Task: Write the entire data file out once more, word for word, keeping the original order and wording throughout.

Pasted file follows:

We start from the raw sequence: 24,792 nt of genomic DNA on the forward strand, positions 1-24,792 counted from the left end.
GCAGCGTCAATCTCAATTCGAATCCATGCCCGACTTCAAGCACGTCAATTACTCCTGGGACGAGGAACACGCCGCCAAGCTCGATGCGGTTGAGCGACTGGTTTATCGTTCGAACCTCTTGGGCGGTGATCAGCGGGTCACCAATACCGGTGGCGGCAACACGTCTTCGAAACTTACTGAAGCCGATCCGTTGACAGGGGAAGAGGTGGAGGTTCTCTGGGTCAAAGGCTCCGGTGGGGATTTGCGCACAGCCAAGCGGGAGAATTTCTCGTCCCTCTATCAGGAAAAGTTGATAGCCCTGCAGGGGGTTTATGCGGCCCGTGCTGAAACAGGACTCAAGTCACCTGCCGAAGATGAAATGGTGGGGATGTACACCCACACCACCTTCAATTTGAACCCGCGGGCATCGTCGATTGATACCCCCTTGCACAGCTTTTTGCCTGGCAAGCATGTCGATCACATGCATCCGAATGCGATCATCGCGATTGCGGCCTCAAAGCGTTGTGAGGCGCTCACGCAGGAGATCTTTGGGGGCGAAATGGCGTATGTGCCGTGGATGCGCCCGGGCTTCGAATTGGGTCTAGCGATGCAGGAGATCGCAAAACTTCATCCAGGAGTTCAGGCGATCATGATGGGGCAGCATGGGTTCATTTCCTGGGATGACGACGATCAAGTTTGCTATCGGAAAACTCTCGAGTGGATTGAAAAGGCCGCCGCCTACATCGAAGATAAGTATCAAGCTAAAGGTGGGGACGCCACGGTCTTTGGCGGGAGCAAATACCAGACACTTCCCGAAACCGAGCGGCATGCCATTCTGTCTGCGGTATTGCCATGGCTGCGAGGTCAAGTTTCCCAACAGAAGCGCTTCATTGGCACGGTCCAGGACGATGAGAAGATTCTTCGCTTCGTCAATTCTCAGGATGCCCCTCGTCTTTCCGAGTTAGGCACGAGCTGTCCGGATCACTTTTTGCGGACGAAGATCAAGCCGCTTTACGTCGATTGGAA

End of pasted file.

We start from the raw sequence: 24,792 nt of genomic DNA on the forward strand, positions 1-24,792 counted from the left end.
GCAGCGTCAATCTCAATTCGAATCCATGCCCGACTTCAAGCACGTCAATTACTCCTGGGACGAGGAACACGCCGCCAAGCTCGATGCGGTTGAGCGACTGGTTTATCGTTCGAACCTCTTGGGCGGTGATCAGCGGGTCACCAATACCGGTGGCGGCAACACGTCTTCGAAACTTACTGAAGCCGATCCGTTGACAGGGGAAGAGGTGGAGGTTCTCTGGGTCAAAGGCTCCGGTGGGGATTTGCGCACAGCCAAGCGGGAGAATTTCTCGTCCCTCTATCAGGAAAAGTTGATAGCCCTGCAGGGGGTTTATGCGGCCCGTGCTGAAACAGGACTCAAGTCACCTGCCGAAGATGAAATGGTGGGGATGTACACCCACACCACCTTCAATTTGAACCCGCGGGCATCGTCGATTGATACCCCCTTGCACAGCTTTTTGCCTGGCAAGCATGTCGATCACATGCATCCGAATGCGATCATCGCGATTGCGGCCTCAAAGCGTTGTGAGGCGCTCACGCAGGAGATCTTTGGGGGCGAAATGGCGTATGTGCCGTGGATGCGCCCGGGCTTCGAATTGGGTCTAGCGATGCAGGAGATCGCAAAACTTCATCCAGGAGTTCAGGCGATCATGATGGGGCAGCATGGGTTCATTTCCTGGGATGACGACGATCAAGTTTGCTATCGGAAAACTCTCGAGTGGATTGAAAAGGCCGCCGCCTACATCGAAGATAAGTATCAAGCTAAAGGTGGGGACGCCACGGTCTTTGGCGGGAGCAAATACCAGACACTTCCCGAAACCGAGCGGCATGCCATTCTGTCTGCGGTATTGCCATGGCTGCGAGGTCAAGTTTCCCAACAGAAGCGCTTCATTGGCACGGTCCAGGACGATGAGAAGATTCTTCGCTTCGTCAATTCTCAGGATGCCCCTCGTCTTTCCGAGTTAGGCACGAGCTGTCCGGATCACTTTTTGCGGACGAAGATCAAGCCGCTTTACGTCGATTGGAA